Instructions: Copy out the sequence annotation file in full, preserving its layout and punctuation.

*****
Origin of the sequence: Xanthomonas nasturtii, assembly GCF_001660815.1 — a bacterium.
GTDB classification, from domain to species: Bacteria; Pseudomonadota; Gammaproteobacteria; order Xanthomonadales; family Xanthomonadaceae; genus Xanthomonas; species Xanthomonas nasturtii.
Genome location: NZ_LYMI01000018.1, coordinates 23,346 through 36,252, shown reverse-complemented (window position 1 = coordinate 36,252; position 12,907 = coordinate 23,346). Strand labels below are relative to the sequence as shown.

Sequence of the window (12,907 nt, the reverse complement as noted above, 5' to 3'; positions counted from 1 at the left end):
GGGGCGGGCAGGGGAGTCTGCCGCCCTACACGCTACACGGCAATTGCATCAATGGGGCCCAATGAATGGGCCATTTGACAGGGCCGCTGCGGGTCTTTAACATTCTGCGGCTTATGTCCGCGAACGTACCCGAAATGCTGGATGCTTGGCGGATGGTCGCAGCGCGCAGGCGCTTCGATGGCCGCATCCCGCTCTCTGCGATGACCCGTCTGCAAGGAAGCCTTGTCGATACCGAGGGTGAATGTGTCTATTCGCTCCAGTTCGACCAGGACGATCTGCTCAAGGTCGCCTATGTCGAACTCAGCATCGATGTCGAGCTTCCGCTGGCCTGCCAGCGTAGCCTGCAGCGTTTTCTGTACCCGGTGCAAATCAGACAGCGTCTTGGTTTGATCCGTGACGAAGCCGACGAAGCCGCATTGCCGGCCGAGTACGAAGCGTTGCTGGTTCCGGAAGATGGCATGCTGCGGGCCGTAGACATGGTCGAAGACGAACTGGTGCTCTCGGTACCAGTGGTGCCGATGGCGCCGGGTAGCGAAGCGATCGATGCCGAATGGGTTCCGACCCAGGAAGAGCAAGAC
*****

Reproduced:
Origin of the sequence: Xanthomonas nasturtii, assembly GCF_001660815.1 — a bacterium.
GTDB classification, from domain to species: Bacteria; Pseudomonadota; Gammaproteobacteria; order Xanthomonadales; family Xanthomonadaceae; genus Xanthomonas; species Xanthomonas nasturtii.
Genome location: NZ_LYMI01000018.1, coordinates 23,346 through 36,252, shown reverse-complemented (window position 1 = coordinate 36,252; position 12,907 = coordinate 23,346). Strand labels below are relative to the sequence as shown.

Sequence of the window (12,907 nt, the reverse complement as noted above, 5' to 3'; positions counted from 1 at the left end):
GGGGCGGGCAGGGGAGTCTGCCGCCCTACACGCTACACGGCAATTGCATCAATGGGGCCCAATGAATGGGCCATTTGACAGGGCCGCTGCGGGTCTTTAACATTCTGCGGCTTATGTCCGCGAACGTACCCGAAATGCTGGATGCTTGGCGGATGGTCGCAGCGCGCAGGCGCTTCGATGGCCGCATCCCGCTCTCTGCGATGACCCGTCTGCAAGGAAGCCTTGTCGATACCGAGGGTGAATGTGTCTATTCGCTCCAGTTCGACCAGGACGATCTGCTCAAGGTCGCCTATGTCGAACTCAGCATCGATGTCGAGCTTCCGCTGGCCTGCCAGCGTAGCCTGCAGCGTTTTCTGTACCCGGTGCAAATCAGACAGCGTCTTGGTTTGATCCGTGACGAAGCCGACGAAGCCGCATTGCCGGCCGAGTACGAAGCGTTGCTGGTTCCGGAAGATGGCATGCTGCGGGCCGTAGACATGGTCGAAGACGAACTGGTGCTCTCGGTACCAGTGGTGCCGATGGCGCCGGGTAGCGAAGCGATCGATGCCGAATGGGTTCCGACCCAGGAAGAGCAAGAC